Some Examples of Filipino Equipment

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By and large, Philippine troops relied on captured stocks of Spanish accoutrements for their basic individual equipment.  The most commonly used patterns were, naturally, the Model 1886 and Model 1896 Colonial equipment sets.  These two patterns were generally the only types issued to Spanish foot troops in the Philippines and were thus readily available to the Republican Army as spoils of war.  Period photographs show these accoutrements being worn as both complete sets, as per Spanish regulations, or as partial components such as a belt and a single cartridge pouch or box.

Two Insurrectos wearing single Spanish Model 1886 reserve cartridge boxes as their only accoutrements.  In Spanish service, the reserve box was worn on the center back.

Pages describing both the Model 1886 and 1896 equipment sets can be found in the Spanish uniforms and equipment section of this website.  Several of the items picture on these pages are known to have been captured in the Philippines and, although of Spanish issue, may have been taken later form the Insurrectionists.  Click on the links below to visit these pages.

Model 1886 Equipment

Model 1896 Colonial Infantry Equipment


Non-Spanish Accoutrements in Filipino Service


On occasion, non-Spanish pattern equipment was issued.  This generally took the form of commercial holsters and pistol cartridge belts or items manufactured by the army in the field.  A few examples of documented Filipino equipment of this type are shown here.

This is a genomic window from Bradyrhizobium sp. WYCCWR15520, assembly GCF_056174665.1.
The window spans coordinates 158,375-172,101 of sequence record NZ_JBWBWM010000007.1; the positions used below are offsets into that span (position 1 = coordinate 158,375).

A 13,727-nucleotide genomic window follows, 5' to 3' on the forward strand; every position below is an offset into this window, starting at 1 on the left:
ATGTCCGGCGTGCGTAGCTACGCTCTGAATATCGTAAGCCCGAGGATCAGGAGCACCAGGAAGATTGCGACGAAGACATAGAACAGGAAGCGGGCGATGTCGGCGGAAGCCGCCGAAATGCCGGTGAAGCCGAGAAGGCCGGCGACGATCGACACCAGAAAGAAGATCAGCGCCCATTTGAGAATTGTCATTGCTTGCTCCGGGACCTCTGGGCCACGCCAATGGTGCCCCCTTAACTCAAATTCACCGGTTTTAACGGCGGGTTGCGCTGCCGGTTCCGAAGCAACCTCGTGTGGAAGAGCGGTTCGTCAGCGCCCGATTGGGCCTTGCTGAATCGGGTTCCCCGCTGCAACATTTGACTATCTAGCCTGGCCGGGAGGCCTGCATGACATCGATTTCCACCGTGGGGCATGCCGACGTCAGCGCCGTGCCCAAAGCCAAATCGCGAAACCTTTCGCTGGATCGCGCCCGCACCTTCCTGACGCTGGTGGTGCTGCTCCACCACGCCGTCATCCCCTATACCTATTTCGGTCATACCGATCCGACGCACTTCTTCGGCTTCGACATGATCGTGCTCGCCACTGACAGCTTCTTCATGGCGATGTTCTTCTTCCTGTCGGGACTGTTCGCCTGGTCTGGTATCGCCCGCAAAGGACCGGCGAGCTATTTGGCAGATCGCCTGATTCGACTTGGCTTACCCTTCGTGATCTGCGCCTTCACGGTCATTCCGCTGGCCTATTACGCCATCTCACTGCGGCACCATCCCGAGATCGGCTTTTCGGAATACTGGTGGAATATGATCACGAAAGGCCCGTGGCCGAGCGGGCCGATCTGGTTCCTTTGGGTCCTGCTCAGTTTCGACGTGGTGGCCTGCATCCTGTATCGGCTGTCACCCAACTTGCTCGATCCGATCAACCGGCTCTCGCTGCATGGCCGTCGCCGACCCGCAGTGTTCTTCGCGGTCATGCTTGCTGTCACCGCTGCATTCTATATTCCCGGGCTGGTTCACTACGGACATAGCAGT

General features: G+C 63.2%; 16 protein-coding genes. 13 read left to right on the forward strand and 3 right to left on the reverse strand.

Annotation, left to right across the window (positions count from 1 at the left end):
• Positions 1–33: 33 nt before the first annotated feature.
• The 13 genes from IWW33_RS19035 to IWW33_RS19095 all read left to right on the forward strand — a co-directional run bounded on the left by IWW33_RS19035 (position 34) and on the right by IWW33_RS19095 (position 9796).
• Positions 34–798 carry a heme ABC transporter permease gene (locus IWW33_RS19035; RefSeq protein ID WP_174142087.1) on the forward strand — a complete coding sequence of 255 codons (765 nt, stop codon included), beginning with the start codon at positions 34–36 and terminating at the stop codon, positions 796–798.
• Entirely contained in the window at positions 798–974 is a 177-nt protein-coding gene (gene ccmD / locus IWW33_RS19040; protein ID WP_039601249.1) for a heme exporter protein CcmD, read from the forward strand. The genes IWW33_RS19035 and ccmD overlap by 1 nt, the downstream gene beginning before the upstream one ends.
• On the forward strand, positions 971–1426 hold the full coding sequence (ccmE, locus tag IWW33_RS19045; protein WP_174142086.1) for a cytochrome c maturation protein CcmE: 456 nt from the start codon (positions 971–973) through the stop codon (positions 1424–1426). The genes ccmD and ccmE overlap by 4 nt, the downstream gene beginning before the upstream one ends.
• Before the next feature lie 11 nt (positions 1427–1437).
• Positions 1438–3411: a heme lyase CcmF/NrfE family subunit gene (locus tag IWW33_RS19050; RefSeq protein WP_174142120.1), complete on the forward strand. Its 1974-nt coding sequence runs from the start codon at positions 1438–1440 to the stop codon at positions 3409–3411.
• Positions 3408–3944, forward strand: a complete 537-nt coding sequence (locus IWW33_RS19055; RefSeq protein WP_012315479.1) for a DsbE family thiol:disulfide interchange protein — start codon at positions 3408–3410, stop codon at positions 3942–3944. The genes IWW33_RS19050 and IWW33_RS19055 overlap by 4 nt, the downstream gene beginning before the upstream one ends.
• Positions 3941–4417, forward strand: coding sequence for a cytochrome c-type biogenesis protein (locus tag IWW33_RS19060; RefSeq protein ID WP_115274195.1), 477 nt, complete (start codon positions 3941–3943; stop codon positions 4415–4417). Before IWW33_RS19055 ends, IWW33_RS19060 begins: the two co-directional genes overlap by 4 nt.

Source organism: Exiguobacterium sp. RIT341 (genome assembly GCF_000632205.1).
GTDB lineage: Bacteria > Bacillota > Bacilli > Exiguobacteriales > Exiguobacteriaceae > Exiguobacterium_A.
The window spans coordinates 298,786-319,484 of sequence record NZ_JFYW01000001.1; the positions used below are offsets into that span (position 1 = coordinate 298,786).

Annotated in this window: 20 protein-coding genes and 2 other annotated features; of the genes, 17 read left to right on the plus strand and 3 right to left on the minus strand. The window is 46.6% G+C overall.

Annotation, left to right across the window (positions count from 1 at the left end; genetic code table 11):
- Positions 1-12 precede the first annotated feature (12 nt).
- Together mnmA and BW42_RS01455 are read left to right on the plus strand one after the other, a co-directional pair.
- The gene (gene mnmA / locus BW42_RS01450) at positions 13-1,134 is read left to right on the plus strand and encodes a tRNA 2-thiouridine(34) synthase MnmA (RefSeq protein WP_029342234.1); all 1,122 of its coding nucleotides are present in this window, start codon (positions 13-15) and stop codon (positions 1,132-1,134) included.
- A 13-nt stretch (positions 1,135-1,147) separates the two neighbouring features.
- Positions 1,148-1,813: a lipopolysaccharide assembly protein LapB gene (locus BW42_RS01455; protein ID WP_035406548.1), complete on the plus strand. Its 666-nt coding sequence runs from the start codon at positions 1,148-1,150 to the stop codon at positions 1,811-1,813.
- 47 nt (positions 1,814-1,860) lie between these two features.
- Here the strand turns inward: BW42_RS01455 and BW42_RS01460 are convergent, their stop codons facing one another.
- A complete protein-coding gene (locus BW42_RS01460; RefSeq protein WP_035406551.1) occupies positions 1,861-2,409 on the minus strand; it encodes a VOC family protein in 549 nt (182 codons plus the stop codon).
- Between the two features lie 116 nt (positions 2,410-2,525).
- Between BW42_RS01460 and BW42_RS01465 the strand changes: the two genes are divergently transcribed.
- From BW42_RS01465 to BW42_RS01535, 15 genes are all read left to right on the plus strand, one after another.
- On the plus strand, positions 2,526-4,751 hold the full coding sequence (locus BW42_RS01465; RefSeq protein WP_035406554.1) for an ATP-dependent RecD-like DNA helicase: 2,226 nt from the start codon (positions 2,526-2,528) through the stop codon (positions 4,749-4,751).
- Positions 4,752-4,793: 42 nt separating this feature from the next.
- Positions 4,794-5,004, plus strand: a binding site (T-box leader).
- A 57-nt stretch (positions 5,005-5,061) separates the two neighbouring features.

Two Pocket Rifle Cartridge Pouch

  

  

Roughly measuring 7" x 4" x 1.25", this rather modern looking two pocket cartridge pouch is made of natural finish pigskin (not for use by Moros!) and has iron wire buckles to close the flaps.  It appears to be of local Filipino manufacture and shows no Spanish influence in its design.  The label was originally glued to the front of the pouch but has come loose.  This pouch, along with several cartridges no longer present, was captured by Capt. William Lassiter, 16th Infantry at Tuguegarao on August 29, 1901, reportedly form a Philippine General named Don Carlos Palanca.


Commercial Pistol Cartridge Belt

A western style commercial revolver cartridge belt, probably American made, of brown leather with 35 loops for .38 cal. cartridges and an iron buckle that still retains traces of nickel finish.  This belt was one of an number of Spanish and Filipino leather accoutrements brought back by a regular army officer.  The tag was attached to the belt and was removed to properly preserve it.  It reads; "(Cartrid)ge belt surrendered (Se)pt. 13, 1901 at Casiguran, Luzon, carried by Lieut. Basillio Palaming member of Emilio Aguinaldo’s staff at Palanan, Luzon."


 

All material is Copyright 2008 by William K. Combs.  No portion may be used without permission.